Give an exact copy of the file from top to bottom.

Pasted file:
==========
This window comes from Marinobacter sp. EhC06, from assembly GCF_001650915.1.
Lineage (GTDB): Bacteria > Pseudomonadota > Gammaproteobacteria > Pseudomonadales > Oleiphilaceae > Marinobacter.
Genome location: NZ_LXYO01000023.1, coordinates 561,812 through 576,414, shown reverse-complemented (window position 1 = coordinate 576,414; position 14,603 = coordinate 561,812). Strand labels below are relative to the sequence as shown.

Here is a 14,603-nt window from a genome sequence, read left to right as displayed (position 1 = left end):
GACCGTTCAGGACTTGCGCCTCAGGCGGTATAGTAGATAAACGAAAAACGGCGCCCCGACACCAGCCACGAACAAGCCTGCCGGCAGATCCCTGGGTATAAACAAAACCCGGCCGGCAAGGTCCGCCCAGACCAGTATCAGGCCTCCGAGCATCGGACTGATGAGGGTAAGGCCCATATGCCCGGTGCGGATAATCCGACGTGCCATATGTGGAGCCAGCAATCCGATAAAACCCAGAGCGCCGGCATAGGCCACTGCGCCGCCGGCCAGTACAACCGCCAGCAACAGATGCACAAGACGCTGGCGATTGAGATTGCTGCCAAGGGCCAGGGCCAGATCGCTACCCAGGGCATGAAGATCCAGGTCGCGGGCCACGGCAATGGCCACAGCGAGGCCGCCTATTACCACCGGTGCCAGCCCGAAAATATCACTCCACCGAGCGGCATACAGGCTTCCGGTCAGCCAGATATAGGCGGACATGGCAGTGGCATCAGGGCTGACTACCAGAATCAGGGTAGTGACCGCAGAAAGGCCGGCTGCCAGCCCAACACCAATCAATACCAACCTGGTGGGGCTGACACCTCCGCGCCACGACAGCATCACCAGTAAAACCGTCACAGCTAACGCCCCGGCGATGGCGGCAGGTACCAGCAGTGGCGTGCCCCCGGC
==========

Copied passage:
This window comes from Marinobacter sp. EhC06, from assembly GCF_001650915.1.
Lineage (GTDB): Bacteria > Pseudomonadota > Gammaproteobacteria > Pseudomonadales > Oleiphilaceae > Marinobacter.
Genome location: NZ_LXYO01000023.1, coordinates 561,812 through 576,414, shown reverse-complemented (window position 1 = coordinate 576,414; position 14,603 = coordinate 561,812). Strand labels below are relative to the sequence as shown.

Here is a 14,603-nt window from a genome sequence, read left to right as displayed (position 1 = left end):
GACCGTTCAGGACTTGCGCCTCAGGCGGTATAGTAGATAAACGAAAAACGGCGCCCCGACACCAGCCACGAACAAGCCTGCCGGCAGATCCCTGGGTATAAACAAAACCCGGCCGGCAAGGTCCGCCCAGACCAGTATCAGGCCTCCGAGCATCGGACTGATGAGGGTAAGGCCCATATGCCCGGTGCGGATAATCCGACGTGCCATATGTGGAGCCAGCAATCCGATAAAACCCAGAGCGCCGGCATAGGCCACTGCGCCGCCGGCCAGTACAACCGCCAGCAACAGATGCACAAGACGCTGGCGATTGAGATTGCTGCCAAGGGCCAGGGCCAGATCGCTACCCAGGGCATGAAGATCCAGGTCGCGGGCCACGGCAATGGCCACAGCGAGGCCGCCTATTACCACCGGTGCCAGCCCGAAAATATCACTCCACCGAGCGGCATACAGGCTTCCGGTCAGCCAGATATAGGCGGACATGGCAGTGGCATCAGGGCTGACTACCAGAATCAGGGTAGTGACCGCAGAAAGGCCGGCTGCCAGCCCAACACCAATCAATACCAACCTGGTGGGGCTGACACCTCCGCGCCACGACAGCATCACCAGTAAAACCGTCACAGCTAACGCCCCGGCGATGGCGGCAGGTACCAGCAGTGGCGTGCCCCCGGC